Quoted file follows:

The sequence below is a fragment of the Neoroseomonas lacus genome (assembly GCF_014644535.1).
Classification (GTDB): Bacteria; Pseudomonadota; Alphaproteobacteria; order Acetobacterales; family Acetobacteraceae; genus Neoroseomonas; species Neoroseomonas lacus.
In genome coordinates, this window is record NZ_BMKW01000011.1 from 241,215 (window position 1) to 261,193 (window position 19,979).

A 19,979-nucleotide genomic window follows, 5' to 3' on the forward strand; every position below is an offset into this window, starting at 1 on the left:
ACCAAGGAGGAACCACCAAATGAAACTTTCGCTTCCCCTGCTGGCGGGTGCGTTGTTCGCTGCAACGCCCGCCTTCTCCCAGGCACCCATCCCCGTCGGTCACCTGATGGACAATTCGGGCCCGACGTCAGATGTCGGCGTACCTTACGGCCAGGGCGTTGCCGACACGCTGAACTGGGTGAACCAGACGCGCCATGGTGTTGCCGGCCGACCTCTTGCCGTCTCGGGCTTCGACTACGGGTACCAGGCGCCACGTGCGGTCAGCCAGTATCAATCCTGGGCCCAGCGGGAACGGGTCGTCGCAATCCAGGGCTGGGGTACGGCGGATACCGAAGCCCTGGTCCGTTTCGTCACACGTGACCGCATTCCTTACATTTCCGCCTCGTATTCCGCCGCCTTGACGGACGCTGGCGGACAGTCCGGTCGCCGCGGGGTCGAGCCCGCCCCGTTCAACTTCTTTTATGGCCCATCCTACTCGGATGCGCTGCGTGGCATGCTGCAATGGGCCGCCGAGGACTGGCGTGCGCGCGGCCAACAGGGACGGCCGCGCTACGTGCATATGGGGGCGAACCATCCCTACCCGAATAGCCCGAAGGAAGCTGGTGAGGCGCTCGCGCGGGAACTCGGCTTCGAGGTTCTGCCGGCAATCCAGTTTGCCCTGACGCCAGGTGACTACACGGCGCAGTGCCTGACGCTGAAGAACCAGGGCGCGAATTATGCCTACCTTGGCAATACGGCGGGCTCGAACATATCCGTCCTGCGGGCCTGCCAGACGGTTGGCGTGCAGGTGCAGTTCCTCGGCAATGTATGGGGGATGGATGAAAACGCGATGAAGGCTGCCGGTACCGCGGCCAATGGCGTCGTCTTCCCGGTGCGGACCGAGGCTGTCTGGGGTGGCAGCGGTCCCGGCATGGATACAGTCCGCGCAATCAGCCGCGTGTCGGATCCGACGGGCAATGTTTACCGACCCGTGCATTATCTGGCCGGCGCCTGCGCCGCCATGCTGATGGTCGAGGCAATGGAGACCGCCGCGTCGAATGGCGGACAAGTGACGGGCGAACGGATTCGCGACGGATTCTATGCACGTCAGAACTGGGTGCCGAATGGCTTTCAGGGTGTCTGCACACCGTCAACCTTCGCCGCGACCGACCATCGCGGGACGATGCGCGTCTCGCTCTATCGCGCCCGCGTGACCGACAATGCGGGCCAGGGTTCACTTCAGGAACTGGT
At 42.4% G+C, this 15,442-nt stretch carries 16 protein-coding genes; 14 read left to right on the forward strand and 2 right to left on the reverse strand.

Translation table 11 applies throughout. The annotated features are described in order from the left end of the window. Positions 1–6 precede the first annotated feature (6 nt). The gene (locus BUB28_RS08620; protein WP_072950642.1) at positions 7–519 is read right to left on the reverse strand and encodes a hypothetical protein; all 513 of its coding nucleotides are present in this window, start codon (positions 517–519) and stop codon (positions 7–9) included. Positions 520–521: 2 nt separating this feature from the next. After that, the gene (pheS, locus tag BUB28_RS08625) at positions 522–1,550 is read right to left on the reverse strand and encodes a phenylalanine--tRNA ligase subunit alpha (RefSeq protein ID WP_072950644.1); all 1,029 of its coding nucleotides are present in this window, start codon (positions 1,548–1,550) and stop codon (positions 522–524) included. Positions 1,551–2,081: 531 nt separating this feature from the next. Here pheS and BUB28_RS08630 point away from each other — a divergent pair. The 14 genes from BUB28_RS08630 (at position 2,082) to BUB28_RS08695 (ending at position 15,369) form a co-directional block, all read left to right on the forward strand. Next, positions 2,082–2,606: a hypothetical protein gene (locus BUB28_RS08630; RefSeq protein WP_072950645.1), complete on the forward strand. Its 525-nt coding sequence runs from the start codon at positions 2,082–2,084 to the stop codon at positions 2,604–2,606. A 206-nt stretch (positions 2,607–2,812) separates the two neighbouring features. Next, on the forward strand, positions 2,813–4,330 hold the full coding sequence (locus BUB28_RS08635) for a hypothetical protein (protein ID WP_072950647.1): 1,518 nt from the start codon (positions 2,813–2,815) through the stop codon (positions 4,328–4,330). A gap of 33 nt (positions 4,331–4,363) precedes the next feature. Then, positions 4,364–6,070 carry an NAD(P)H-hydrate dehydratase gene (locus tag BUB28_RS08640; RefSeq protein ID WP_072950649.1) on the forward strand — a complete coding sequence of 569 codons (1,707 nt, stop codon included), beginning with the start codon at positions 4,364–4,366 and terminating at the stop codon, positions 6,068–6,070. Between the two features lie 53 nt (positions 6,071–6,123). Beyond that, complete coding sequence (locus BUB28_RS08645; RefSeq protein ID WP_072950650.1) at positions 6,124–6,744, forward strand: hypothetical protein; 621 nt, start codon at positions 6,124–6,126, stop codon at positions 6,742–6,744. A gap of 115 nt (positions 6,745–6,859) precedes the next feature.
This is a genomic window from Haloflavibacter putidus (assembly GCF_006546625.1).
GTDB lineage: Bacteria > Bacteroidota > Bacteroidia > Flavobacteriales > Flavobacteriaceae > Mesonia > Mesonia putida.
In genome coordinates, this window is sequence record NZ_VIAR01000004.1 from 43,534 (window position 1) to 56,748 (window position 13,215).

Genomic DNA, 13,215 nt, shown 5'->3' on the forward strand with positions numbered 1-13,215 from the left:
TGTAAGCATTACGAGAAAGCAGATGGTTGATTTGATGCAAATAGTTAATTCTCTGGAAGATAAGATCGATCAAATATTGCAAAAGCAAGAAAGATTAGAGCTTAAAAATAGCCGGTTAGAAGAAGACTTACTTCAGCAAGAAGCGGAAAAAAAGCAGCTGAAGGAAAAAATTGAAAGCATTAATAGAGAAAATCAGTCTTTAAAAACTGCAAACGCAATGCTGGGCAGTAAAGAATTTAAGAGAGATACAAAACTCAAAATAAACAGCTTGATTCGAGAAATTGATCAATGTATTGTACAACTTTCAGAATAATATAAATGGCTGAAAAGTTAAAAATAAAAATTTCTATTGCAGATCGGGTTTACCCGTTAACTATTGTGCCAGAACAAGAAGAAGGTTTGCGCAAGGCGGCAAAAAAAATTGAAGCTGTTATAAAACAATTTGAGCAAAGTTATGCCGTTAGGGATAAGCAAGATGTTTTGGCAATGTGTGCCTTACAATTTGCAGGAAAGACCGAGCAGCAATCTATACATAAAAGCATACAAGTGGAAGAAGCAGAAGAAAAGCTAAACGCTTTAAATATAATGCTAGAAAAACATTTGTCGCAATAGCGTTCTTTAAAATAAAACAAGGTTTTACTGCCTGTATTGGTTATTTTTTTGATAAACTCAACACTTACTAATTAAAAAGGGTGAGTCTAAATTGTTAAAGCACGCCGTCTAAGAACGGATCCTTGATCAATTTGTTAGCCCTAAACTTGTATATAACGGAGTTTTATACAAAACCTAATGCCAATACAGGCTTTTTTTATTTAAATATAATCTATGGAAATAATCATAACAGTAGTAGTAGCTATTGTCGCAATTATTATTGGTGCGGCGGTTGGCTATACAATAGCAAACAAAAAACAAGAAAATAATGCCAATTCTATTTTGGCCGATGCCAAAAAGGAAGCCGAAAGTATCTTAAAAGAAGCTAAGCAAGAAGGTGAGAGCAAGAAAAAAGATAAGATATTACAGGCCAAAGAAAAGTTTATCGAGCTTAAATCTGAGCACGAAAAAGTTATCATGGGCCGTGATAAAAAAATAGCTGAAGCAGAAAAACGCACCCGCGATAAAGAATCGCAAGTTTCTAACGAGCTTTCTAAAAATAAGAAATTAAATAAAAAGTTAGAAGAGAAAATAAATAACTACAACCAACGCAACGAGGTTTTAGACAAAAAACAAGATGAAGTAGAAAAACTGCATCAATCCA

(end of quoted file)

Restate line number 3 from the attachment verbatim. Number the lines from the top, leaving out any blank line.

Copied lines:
In genome coordinates, this window is record NZ_BMKW01000011.1 from 241,215 (window position 1) to 261,193 (window position 19,979).